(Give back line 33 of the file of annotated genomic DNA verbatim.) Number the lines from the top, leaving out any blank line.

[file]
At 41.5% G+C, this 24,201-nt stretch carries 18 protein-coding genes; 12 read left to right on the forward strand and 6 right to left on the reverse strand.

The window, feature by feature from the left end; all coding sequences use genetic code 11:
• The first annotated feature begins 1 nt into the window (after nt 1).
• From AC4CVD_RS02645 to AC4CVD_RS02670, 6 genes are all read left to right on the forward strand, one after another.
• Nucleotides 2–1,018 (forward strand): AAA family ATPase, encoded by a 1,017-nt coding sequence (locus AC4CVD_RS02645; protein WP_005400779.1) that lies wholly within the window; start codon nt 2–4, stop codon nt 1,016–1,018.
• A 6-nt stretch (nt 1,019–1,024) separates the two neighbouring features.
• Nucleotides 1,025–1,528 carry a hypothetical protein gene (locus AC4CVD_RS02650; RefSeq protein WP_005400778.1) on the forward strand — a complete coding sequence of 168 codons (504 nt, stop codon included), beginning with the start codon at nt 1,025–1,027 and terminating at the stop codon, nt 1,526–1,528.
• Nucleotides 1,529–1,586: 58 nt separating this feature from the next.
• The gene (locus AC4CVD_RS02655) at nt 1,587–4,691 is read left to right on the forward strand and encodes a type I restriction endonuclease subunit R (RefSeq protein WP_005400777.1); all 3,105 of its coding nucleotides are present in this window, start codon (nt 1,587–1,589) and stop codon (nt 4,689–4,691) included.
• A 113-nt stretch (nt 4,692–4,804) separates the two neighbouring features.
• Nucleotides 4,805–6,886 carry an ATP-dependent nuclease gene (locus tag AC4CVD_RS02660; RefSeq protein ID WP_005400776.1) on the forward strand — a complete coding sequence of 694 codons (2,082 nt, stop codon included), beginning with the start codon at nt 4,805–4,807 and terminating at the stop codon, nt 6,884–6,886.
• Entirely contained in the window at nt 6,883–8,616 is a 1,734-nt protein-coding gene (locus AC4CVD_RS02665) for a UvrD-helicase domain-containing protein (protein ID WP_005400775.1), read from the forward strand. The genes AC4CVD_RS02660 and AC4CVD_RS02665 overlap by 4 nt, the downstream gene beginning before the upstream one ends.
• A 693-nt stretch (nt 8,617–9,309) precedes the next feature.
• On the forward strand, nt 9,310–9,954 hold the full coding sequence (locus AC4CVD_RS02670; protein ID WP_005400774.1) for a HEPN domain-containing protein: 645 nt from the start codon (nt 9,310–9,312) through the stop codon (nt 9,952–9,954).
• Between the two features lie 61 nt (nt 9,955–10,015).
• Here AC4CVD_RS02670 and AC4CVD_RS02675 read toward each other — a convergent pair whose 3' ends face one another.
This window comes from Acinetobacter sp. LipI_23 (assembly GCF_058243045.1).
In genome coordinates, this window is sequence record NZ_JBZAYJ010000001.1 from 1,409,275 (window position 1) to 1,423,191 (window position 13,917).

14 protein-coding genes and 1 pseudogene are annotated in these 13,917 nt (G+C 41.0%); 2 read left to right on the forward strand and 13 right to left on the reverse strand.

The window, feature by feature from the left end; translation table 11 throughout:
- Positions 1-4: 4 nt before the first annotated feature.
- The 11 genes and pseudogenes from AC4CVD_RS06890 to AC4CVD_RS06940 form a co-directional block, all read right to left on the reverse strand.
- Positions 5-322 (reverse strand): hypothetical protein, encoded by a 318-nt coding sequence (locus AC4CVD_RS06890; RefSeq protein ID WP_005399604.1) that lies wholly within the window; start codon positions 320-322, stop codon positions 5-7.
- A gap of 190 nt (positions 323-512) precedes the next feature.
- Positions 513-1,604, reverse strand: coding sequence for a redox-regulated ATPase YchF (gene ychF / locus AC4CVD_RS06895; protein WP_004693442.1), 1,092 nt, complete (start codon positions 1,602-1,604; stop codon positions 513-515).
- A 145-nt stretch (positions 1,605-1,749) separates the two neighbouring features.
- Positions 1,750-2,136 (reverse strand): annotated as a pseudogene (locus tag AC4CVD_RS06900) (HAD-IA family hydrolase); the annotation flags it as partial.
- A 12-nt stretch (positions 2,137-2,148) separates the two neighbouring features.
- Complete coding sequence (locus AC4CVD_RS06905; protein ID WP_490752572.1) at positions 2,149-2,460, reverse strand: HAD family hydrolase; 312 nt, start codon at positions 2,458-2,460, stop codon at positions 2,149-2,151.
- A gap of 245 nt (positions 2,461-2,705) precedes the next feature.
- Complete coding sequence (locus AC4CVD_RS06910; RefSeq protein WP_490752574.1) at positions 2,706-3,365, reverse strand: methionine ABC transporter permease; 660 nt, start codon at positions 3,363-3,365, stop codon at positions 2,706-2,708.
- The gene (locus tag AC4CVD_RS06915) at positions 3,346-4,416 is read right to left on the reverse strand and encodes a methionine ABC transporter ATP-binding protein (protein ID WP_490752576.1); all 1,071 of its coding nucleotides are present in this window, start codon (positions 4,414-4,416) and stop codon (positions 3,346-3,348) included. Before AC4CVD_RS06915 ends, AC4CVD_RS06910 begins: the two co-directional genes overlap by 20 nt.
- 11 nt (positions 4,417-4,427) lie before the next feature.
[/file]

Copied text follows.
- 11 nt (positions 4,417-4,427) lie before the next feature.